The station’s seven-day-a-week schedule was pretty ambitious for a company that wasn’t getting a cent from television. And a company that found itself caught in the Depression. The following May, W2XAB’s nightly schedule was cut from three hours nightly to two, with no sound because the audio was distorted when acts moved, and daytime programming was ended.4 The station then went off the air on July 4, 1932 for some sound tweaking.5

Ah, but it was only temporary. W2XAB celebrated its first anniversary by being new and (supposedly) improved. Now the sound and picture came from the same frequency! Here’s the New York Sun, July 23, 1932. You’ll notice not a lot is said about the programming; there’s more about the geeky, technical stuff.
Celebrates Its First Anniversary With Gala Event
Another milestone in the development of television was passed Thursday night, July 21, when a program of synchronized sight and sound was transmitted over W2XAB.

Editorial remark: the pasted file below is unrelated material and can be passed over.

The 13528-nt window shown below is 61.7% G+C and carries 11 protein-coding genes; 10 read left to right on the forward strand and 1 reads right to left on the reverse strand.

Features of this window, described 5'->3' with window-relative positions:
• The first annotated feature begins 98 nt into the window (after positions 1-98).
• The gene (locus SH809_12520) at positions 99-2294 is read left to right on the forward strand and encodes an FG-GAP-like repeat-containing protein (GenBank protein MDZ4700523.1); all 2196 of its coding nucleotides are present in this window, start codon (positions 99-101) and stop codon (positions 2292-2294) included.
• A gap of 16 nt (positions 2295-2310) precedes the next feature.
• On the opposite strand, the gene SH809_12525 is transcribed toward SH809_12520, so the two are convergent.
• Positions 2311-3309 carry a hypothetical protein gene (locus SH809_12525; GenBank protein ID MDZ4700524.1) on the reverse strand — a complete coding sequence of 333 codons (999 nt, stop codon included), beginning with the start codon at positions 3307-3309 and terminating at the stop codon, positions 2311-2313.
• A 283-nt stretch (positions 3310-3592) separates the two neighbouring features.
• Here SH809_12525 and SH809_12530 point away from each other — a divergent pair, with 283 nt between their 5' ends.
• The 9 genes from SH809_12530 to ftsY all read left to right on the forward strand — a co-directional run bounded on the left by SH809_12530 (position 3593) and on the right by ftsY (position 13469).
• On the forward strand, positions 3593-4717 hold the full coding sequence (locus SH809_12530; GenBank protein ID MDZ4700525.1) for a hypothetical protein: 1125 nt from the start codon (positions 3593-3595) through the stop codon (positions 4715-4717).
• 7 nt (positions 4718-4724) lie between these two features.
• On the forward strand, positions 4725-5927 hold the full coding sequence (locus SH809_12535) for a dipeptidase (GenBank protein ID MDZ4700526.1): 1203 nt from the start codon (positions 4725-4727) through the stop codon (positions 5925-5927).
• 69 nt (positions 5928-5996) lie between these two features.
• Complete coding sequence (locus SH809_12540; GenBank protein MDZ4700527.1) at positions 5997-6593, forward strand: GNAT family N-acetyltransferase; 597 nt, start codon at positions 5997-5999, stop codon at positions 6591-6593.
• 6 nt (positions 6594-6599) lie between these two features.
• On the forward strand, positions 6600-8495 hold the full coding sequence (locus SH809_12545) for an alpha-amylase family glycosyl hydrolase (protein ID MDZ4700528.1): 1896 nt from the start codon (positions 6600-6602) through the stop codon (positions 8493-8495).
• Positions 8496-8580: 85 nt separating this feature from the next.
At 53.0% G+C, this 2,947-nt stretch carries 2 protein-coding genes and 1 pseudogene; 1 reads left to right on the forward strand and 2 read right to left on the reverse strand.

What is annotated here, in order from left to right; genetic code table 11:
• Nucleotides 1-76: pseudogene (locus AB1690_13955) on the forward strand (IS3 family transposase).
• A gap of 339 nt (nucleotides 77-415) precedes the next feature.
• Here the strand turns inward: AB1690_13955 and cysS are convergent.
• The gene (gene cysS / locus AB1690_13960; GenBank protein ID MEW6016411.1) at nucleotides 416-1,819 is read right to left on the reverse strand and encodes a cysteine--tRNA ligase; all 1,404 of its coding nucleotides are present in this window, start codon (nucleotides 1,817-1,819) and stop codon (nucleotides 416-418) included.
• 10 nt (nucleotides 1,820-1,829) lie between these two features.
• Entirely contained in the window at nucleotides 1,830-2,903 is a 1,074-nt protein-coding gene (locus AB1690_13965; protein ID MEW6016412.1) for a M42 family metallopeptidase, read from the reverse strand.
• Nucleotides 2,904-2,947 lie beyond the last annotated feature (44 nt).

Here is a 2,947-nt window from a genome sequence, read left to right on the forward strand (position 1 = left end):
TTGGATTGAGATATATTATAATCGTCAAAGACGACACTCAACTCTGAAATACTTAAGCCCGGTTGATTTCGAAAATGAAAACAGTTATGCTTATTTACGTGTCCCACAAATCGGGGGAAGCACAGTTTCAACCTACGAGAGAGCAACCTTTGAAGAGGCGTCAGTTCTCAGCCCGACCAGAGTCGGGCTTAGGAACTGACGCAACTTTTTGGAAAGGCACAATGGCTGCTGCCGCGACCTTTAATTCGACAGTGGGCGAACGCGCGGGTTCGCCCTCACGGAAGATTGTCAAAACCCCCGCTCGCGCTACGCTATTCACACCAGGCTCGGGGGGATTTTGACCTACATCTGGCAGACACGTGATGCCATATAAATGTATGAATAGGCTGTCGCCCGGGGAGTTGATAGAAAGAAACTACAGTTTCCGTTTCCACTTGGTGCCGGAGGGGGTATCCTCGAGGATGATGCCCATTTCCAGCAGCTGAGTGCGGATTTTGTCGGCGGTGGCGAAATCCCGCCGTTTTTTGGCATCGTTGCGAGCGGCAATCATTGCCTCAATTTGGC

The program marked the first anniversary of Columbia's entrance into the field of television, and also inaugurated the regular broadcasting of simultaneous sight and sound on one wave-length.
The program included an innovation when Harold Stern's dance orchestra broadcast their music from the roof garden of the St. Moritz Hotel, while their leader talked to them and directed them from W2XAB's studio nine blocks away. Receivers set up in front of the band enabled the musicians to follow Stein's baton and hear his instructions as he faced the flying spot.
New System Explained
In a brief address to the listening audience, Edwin K. Cohan, technical director of Columbia, gave an explanation of the now synchronization method and pointed out its significance.